As authorities in Florida continued rescue efforts, Catholic parishes and dioceses in the U.S. moved rapidly to collect aid in the aftermath of Hurricane Ian, and U.S. President Joe Biden said it could take years to rebuild what was destroyed.

Though Ian was downgraded to a tropical storm after wrecking swaths of Florida, it regained strength and regrouped as a hurricane before heading toward South Carolina.

Biden approved an emergency declaration to send federal help before it made landfall in Charleston Sept. 30. Residents of Florida and the Carolinas face a recovery estimated to cost tens of billions of dollars.

As of Oct. 2, at least 80 people were confirmed dead, and more than 1,600 people had been rescued in parts of southwest and central Florida.

The Diocese of St. Petersburg, Florida, will hold a special collection at its parishes in October to help with the damage, including in the neighboring Diocese of Venice and is asking for others to help at

"Our hearts are moved with compassion for all those who have suffered damage and destruction due to Hurricane Ian, especially our brothers and sisters in the Diocese of Venice," St. Petersburg's Bishop Gregory L. Parkes said of the diocese that suffered the brunt of the damage.

Archbishop José H. Gomez of Los Angeles, president of the U.S. Conference of Catholic Bishops, called on Catholics and all people of goodwill to pray for those who lost their lives in the Caribbean and the southwest United States due to Hurricane Ian.

He urged prayers "for the comfort of their grieving families and communities" as well as prayers for those who have lost their homes and businesses. "May they find peace and comfort in God's enduring love for us, even amid these most trying circumstances," he said.

In a statement released late Sept. 30, the archbishop also prayed the emergency responders would be kept "from harm as they seek to bring relief, comfort and healing" to storm victims.

At a news conference Sept. 30, Biden told Floridians that the federal government would do all it could to help, particularly to rescue people and other recovery efforts.

He also announced that 44,000 utility workers were working to restore electricity for those left without power since the hurricane struck.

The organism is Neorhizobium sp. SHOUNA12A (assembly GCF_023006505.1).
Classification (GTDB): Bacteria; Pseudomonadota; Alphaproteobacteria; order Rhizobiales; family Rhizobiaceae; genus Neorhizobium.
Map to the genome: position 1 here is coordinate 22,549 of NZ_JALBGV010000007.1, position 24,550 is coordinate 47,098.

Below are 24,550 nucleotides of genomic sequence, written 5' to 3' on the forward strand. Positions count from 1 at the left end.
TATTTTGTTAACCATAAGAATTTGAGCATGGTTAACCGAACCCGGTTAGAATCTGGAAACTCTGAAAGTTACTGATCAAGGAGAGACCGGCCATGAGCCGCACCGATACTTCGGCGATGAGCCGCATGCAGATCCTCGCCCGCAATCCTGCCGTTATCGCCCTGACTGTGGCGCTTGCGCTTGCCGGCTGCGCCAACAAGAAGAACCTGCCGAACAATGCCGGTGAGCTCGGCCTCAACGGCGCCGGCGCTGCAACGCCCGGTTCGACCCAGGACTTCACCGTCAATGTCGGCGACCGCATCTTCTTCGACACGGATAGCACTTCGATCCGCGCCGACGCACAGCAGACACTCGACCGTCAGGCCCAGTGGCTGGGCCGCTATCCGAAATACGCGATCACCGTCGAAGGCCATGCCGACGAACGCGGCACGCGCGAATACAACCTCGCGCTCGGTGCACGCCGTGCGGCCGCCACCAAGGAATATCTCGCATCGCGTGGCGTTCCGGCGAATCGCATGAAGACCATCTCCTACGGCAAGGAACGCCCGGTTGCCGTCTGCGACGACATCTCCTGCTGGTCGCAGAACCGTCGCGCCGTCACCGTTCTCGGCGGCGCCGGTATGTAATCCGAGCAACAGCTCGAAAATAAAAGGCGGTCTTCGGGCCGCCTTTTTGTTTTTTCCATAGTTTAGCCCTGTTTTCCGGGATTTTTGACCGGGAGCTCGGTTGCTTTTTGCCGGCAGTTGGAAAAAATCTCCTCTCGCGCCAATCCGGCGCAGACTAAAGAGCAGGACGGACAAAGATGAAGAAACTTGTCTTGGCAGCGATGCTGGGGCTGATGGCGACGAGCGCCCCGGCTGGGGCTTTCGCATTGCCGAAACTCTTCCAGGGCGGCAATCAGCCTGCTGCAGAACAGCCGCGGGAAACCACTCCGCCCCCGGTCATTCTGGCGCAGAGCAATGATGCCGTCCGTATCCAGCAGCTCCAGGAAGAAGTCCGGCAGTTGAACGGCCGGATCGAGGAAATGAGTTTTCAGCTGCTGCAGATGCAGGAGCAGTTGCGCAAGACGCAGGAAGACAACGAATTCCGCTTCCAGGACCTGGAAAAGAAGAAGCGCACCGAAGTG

In preparing for Ian, the Florida Division of Emergency Management said it had coordinated with utility companies to make sure crews were prepared "to respond and restore power."

As of Oct. 2, 590,000 people were still without power in Florida, but that figure was a significant reduction from the nearly 2 million who had no power immediately after Hurricane Ian struck.

"It's not a crisis for Florida, it's an American crisis," Biden said during the news conference.

He said the situation on the ground was "far more devastating" than initially believed and "is likely to rank among the worst in the nation's history."

The president and first lady Jill Biden were visiting Puerto Rico Oct. 3 to see the devastation wrought by Hurricane Fiona, which slammed into the island a week before Ian hit Florida. The Bidens planned to visit Florida Oct. 5.

In the Diocese of Venice, Bishop Frank J. Dewane gave thanks via Twitter for those who prayed for people in the path of the Hurricane Ian.

"Damage is still being assessed, but it is clear that the devastation in the Diocese is widespread," he wrote. "There are several crews already at work throughout the Diocese, and Catholic Charities is putting their local team into action. We are grateful for all those who have helped, and continue to help, during this difficult time."

Catholic Charities USA is collecting donations at

In Charleston, South Carolina, Bishop Jacques E. Fabre-Jeune offered Mass hours before the storm made landfall "for the protection of all people affected by Hurricane Ian and especially for our essential personnel working to keep us safe," the diocese said on its Facebook page.

Ian hit close to 2:30 p.m. local time Sept. 30 as at Category 1 hurricane, flooding historic Charleston, with maximum sustained winds of 85 mph. The storm was later downgraded to a tropical storm as it hit North Carolina.

As the storm went through the Carolinas, about 850,000 people had no electricity but news reports said power was restored to more than half of them by the weekend.